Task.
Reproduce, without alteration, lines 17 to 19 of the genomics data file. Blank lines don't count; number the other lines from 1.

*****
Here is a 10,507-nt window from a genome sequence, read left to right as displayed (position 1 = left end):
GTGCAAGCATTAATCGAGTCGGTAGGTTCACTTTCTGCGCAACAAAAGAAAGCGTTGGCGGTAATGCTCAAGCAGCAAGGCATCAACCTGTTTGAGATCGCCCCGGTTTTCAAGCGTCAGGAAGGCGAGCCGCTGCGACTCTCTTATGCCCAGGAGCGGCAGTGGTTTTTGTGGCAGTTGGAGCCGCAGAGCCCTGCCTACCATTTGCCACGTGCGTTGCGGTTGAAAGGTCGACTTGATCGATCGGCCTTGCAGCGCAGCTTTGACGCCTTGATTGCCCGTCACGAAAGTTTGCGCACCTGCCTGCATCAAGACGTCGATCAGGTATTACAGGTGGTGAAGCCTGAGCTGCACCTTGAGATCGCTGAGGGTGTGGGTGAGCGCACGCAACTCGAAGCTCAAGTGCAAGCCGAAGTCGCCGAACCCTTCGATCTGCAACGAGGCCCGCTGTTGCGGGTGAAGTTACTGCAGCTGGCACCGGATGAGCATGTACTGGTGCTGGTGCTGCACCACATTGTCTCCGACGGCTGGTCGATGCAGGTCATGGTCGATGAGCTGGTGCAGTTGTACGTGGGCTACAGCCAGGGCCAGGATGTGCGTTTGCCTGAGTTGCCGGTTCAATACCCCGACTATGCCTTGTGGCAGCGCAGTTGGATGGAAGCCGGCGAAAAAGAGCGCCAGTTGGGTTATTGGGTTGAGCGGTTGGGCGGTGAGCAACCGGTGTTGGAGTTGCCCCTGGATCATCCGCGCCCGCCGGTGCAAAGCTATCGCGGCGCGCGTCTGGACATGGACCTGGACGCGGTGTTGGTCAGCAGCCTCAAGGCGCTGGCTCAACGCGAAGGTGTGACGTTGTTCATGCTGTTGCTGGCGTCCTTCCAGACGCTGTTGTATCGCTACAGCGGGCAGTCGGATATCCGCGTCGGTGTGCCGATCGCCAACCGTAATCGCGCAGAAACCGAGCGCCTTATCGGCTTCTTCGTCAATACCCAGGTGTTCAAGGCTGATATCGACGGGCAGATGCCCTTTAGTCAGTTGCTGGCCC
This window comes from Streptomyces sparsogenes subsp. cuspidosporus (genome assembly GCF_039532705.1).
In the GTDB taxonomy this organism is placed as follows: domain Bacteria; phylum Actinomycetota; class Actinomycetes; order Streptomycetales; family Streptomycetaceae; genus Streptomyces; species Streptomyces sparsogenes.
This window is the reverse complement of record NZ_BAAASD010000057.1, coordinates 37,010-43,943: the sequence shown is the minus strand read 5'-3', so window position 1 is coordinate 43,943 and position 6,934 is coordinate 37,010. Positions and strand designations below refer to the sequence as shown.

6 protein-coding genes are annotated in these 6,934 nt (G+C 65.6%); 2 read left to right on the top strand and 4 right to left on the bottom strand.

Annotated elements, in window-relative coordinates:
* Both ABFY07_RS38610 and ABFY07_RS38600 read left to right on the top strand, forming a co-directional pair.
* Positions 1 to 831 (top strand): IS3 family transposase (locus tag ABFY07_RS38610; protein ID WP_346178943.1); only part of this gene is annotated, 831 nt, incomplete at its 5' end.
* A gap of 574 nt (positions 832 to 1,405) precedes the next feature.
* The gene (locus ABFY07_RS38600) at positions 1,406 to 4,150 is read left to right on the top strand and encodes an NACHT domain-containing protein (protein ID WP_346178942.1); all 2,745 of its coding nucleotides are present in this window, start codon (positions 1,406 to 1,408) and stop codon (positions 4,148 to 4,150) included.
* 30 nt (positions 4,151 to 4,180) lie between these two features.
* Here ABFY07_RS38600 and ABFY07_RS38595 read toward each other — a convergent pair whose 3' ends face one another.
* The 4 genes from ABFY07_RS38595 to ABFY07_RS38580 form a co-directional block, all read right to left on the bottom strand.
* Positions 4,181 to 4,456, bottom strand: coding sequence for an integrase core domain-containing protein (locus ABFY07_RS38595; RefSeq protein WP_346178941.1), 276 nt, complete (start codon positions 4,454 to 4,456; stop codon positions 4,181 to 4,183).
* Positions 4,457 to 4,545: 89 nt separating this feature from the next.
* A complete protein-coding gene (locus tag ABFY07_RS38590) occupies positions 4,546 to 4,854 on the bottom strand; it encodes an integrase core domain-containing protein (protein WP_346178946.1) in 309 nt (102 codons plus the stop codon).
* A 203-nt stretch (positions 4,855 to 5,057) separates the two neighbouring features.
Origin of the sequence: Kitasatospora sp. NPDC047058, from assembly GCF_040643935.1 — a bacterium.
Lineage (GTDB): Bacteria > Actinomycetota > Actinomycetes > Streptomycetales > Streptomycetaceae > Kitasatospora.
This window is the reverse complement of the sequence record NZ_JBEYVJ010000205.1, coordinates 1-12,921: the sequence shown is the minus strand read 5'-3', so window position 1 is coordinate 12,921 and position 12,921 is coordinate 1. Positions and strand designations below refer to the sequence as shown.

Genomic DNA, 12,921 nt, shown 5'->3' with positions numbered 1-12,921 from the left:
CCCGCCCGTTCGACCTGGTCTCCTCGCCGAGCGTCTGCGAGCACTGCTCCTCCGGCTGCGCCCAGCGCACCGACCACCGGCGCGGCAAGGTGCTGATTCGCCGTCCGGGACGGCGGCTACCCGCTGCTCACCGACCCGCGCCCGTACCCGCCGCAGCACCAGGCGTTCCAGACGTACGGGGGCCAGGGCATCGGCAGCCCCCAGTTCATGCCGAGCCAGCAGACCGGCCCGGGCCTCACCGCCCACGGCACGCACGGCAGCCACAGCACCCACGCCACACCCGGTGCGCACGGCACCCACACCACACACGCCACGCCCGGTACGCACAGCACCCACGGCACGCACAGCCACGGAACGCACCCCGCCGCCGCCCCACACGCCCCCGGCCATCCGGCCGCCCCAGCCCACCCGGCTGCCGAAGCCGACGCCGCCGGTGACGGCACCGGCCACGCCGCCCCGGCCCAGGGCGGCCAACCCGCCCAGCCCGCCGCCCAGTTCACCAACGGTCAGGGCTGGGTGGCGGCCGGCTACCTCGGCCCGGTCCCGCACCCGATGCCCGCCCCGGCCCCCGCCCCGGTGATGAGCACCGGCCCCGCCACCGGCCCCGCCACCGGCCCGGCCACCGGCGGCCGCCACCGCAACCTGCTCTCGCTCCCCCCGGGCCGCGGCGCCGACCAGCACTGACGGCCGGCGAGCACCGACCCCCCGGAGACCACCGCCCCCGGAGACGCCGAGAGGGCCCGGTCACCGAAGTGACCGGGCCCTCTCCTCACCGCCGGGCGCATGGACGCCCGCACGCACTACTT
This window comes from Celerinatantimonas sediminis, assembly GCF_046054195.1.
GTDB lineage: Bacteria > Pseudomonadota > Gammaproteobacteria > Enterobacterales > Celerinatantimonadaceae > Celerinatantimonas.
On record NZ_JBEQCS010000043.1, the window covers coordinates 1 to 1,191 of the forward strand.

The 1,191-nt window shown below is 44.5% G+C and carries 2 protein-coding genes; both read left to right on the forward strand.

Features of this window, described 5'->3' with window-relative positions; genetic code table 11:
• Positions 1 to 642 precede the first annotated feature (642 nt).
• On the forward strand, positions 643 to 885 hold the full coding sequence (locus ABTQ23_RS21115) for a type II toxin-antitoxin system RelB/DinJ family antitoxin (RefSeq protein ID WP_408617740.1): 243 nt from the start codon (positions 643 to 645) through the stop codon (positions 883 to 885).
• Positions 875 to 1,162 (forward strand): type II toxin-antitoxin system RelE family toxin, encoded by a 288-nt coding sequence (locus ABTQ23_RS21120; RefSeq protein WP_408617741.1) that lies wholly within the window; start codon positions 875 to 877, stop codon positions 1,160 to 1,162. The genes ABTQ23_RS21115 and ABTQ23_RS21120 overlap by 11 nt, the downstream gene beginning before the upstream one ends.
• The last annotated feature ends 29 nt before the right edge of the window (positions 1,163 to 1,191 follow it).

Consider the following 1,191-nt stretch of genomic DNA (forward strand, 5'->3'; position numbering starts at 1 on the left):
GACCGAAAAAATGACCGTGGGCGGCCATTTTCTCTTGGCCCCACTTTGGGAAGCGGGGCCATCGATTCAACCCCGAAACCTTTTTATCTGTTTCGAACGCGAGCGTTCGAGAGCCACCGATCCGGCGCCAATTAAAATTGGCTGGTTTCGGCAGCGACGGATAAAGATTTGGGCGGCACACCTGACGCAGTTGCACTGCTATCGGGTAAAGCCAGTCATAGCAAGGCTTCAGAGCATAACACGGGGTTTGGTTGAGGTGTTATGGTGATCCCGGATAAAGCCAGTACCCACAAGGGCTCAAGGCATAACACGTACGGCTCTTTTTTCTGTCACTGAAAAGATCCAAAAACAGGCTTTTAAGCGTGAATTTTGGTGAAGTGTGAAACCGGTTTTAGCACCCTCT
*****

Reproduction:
* A complete protein-coding gene (locus tag ABFY07_RS38590) occupies positions 4,546 to 4,854 on the bottom strand; it encodes an integrase core domain-containing protein (protein WP_346178946.1) in 309 nt (102 codons plus the stop codon).
* A 203-nt stretch (positions 4,855 to 5,057) separates the two neighbouring features.
Origin of the sequence: Kitasatospora sp. NPDC047058, from assembly GCF_040643935.1 — a bacterium.